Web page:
After our initial period of getting to know one another, after seeing each other at the library, there on the third floor, she joining me at my pine table covered with the evidence of what I called my rigorous intellectual undertaking, we began meeting almost daily, either for breakfast or for lunch, usually at a cafe that had long been my favorite, an establishment separated from the library by a short, brisk walk, a cafe fortunately not frequented by the tourists and the people from the suburbs, a cafe with comfortable velvet sofas and armchairs, which always seemed utterly civilized to me, and I began to slowly accumulate information about her, while my recursive and poetic mind was not particularly adept, at that time, on working on my book, it was adept, certainly, at gathering and organizing information about Rachel, the cultural anthropologist, whether by making note of a comment, asking a direct question, or perhaps by simple observation; I found out that she was interested in mathematics, physics, space exploration, cooking, gardening, languages (she spoke seven), boxing, music, fashion, geology, philosophy, painting, and goldsmithing, she was, indeed, a woman of many interests and talents, and I soon realized that her beauty and kindness and extreme intelligence placed her well outside the taxonomy I had developed in my mind over the years, the taxonomy into which I tried to place new acquaintances upon meeting them or upon getting to know them better, she was, in addition, an accomplished pianist, I, by contrast, have no musical talent, when I was eight or nine or ten, in fact, I was somehow assigned to orchestra class at the grade school and, although I could not read music or play an instrument, I was given an old french horn to play in the orchestra each day, I did not read music and I did not play the french horn, so I stood there for forty-five minutes each day for weeks or months and I aimlessly blew on the horn every few seconds, toot toot toot, each day I stood there blowing on that horn and no one noticed, or no one cared that the only sound I was making was an occasional toot toot toot, I was given a case in which to carry the horn home each day as well as a cream and cloth to polish the horn, which I dutifully did, but I couldn't really play the horn, and finally, after weeks or months, the boy who stood next to me playing the tuba remarked that he had heard me for weeks or months making an occasional toot toot toot noise, perhaps I should tell the teacher that I couldn't play the horn, which I did, after which the horn was confiscated from me and I never returned to the orchestra room since no one had the time to teach me to play the french horn, Rachel, the cultural anthropologist, by contrast, was an accomplished jazz pianist and could play any song by Monk or Tatum that one wished to hear, I found out, and play the song with authority, as they say, which greatly increased my admiration for her, when she played it was as if her fingers were connected to her soul and the piano gave voice to her sorrows and joys, often, after we were, so to speak, better acquainted, I would go to her mother's home to listen to her play the piano in her mother's living room, I would sit in an armchair next to the piano, close my eyes, and I felt as though I were being transported into the innermost regions of her soul by the sounds and vibrations of the piano, I, by contrast, was a musical deaf-mute, so to speak, my french horn having been confiscated from me at age eight or nine or ten, and I have from that time always felt a frustration connected to my inability to find musical expression, I have felt that there was and is a blockage in my soul caused by this musical inarticulation. Rachel, the cultural anthropologist, at any rate, stood absolutely outside my taxonomy, forced me to look at things in a new way, certainly it is good to be challenged, when one is challenged one feels alive, I thought to myself, there is nothing more exhilarating than the feeling of being alive, I could not help but recall the landlord from my days at the university who stood in my yard without coat or hat on the coldest day in the history of that town, forty degrees below zero with ten inches of snow on the ground, he stood in my front yard and remarked that such weather made one feel alive, then within a month he was dead from leukemia, he had in fact been sick, although I was not aware of it, with that disease for almost two years, and his excursion into my yard was, his widow later told me, the last time he really felt alive, the exhilaration of feeling alive is unfortunately utterly illusory, let's face it, in the end it is an illusion every time, for every one, as I sat there in my velvet armchair at the cafe drinking my coffee while she did the crossword puzzle I suddenly realized that the exhilaration of the feeling of being alive is absolutely fleeting and illusory, I thought of a line I'd once read in a book to the effect that one opens one's eyes at birth and realizes that death is right around the corner, at the time I'd read this I thought it was absolutely preposterous but now, as my years accumulate, I realize that the observation is absolutely accurate, undeniable; Rachel, the cultural anthro- pologist, asked me what I was thinking, as I looked as if I were in reverie, and I told her, and she laughed gently, and agreed that yes, life is absolutely fleeting and illusory, she recited for me that simple childhood rhyme, row, row, row your boat, gently down the stream, merrily merrily merrily merrily, life is but a dream, and pointed out something that I had never before noticed or considered in all my years of reciting that rhyme and hearing that rhyme recited, namely that the stream, time, has a current, and though one might feel one has control by rowing, the stream of time is actually the motive force, the stream of time will take us when and where it wants. I was suddenly filled with dread and commented that even our childhood rhymes are poisoned.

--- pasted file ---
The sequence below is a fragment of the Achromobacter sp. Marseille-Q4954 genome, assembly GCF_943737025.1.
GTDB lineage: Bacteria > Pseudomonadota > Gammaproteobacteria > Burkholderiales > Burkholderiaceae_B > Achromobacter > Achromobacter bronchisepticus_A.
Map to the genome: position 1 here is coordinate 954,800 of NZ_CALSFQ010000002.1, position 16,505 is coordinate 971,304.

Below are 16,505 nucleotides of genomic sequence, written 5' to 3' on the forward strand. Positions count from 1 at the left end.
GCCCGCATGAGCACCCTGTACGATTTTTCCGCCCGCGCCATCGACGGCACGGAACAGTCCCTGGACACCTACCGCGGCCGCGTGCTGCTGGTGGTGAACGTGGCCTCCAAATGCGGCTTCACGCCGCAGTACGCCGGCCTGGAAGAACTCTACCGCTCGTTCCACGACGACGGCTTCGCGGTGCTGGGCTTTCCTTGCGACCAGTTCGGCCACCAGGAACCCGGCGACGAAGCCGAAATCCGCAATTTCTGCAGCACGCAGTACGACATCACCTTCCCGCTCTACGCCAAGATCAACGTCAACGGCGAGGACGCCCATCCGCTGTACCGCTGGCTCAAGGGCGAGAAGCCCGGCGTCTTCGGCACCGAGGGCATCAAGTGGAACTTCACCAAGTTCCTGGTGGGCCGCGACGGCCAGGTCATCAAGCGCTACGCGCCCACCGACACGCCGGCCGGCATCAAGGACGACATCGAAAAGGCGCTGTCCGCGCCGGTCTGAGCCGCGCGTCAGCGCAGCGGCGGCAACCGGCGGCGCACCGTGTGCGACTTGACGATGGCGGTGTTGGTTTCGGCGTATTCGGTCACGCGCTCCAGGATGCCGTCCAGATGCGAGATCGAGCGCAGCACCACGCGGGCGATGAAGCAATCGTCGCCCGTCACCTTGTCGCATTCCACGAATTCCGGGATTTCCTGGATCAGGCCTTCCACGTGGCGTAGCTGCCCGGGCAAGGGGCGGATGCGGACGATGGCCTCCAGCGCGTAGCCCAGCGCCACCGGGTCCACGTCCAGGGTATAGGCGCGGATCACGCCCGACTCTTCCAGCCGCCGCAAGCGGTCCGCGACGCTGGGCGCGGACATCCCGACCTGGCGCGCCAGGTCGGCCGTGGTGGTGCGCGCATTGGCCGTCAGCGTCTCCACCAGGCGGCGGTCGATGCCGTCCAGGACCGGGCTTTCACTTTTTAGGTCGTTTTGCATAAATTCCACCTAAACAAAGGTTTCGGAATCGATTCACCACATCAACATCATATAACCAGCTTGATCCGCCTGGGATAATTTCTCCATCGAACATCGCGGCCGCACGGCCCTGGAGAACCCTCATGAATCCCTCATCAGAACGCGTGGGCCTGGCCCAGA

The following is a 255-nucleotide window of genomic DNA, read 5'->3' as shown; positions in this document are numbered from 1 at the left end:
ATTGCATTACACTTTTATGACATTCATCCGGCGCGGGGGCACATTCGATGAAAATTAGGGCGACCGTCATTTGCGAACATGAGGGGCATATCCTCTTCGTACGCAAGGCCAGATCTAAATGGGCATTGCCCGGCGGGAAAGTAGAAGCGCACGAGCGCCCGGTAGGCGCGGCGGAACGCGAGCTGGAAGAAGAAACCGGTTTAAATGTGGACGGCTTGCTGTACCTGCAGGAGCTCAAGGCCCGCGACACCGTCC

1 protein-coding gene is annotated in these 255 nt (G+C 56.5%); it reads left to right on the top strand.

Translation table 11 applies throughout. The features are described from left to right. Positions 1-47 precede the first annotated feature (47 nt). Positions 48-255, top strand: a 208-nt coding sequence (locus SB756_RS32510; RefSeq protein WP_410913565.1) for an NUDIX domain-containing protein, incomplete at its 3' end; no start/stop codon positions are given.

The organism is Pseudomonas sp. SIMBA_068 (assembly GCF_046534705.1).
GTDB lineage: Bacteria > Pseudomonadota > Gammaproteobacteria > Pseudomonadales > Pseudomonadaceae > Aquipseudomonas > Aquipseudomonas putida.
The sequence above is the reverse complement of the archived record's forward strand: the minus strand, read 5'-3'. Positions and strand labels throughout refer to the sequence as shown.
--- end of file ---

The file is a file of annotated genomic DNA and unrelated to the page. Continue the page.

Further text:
We paid our bill, left a nice tip, I, in fact, was once a waiter in a restaurant, in my days at the university, so I always have had a soft spot in my heart, as they say, for waiters and waitresses, we left a nice tip and departed the cafe and then we parted at the curb, as she was to return to her mother's home and I was to walk home to work on another unfinished project, a sentimental history of the automobile exhaust pipe, its lore and romance, the sounds, timbre, shape, and so forth and so on, of this piece of metal responsible for so many ailments, among both men and beasts, I had hatched my plan to write this article for the popular press, as it is called, as a way of surreptitiously getting my revenge on the automobile maniacs who have caused such a decline in the average citizen's quality of life with their obnoxious, belching homes-on-wheels, I thought of Henry Ford, autocrat, labor-hater and anti-Semite, I thought of how odd it was that I lived in a culture which found it possible to elevate such a man to the level of folk hero, a man celebrated for mechanizing working people's lives, a man complicit with Hitler, really, I thought, an enemy of life, a hollow-cheeked freak, I thought to myself as I walked along Washington Street, the smell of the city filling my nostrils, burning my sinuses, the smell of a festering sore, I had, in fact, encountered this smell many times in my life in this place, whether it was the sewage treatment plant or just the stench of mediocrity I never knew, at any rate I walked along the street, I passed the tiny cinderblock book store, I passed a couple of shelters where the dispossessed men, their eyes milky as are those of men who have lost all illusions, hang around in front, waiting for bedtime, then an early alarm, then off to the corner to wait for the old trashy day-labor truck, I passed a fleshy prostitute, her black, rotting teeth affecting a counterpoint to the colorful, intricate tattoo which covered the whole of her right thigh, a tattoo which proclaimed her name to the world: Fatty. As I walked I noted the endless streets of poverty, of decaying houses with their patchwork roofs, trash gently blowing through the streets, ill-fed children, an intimation of violence everywhere, a violence that might explode if only those who lived on these streets were healthy enough to explode, more likely they would slowly implode with ulcers and then tumors, I thought of the neighborhood I grew up in, Haughville, my street there akin to Singer's Krochmalna Street with its hustlers and losers, my King Avenue in Haughville where we shot at each other with soda can pull-tabs launched by rubber bands nailed to a length of wood, where I washed my basketball daily, because I knew there was no money to replace it, where we slept six children to a room, a few feet from the small gas stove which heated the entire house, King Avenue, with its tiny one-story workers' houses lined in a row, little wooden houses with little dirt yards, King Avenue, with the pool hall and laundromat and dime store on Tenth Street, just right around the corner, our neighbor with the goiter, the Catholic school playground that we only saw from outside the fence, King Avenue in Haughville was desperately poor but the life was rich, there is a bittersweet melancholia about poverty that one can never shake. As I walk along Washington Street I know this to be true. I see all of these streets, streets of battered dreams, streets identical to my King Avenue in Haughville, streets forgotten by outsiders who are terrified of them, who pray to God that their car doesn't break down on the way to their downtown fairyland, as I walk along Washington Street I see the most unlikely small businesses, a combination payday loan and casket business, a crumbling Masonic lodge which has become a venue for high school reunions and second-rate wrestling matches, a typewriter repair business, in an alley perpendicular I see a trash dumpster, its contents spilled out all around it, not a horn of plenty but a bin of decay, of nothingness, a rusted, mangled baby carriage, a rotting dog carcass, a bottle of shampoo with its contents oozing out, I see people, men and women and children, white and black and Mexican and Central American, wandering the street aimlessly because there is nowhere for them to go, no work for them to do, because they are undocumented or ineligible or somehow or another they don't count as human beings anymore, it looks so much like the pictures of the slums of Georgetown in Guyana that Rachel has shown me that I become breathless, this street is King Avenue is Krochmalna Street, almost an asthma overcomes me, I recognize the universality of poverty, I realize that moneygrubbers and powermongers really don't care about other people, they herd them into a ghetto and let them die slowly, no nightingale comes as they sleep and whispers the truth of the unseen world in their ears, there is no uprising, there are no martyrs, there is only the unending night of despair.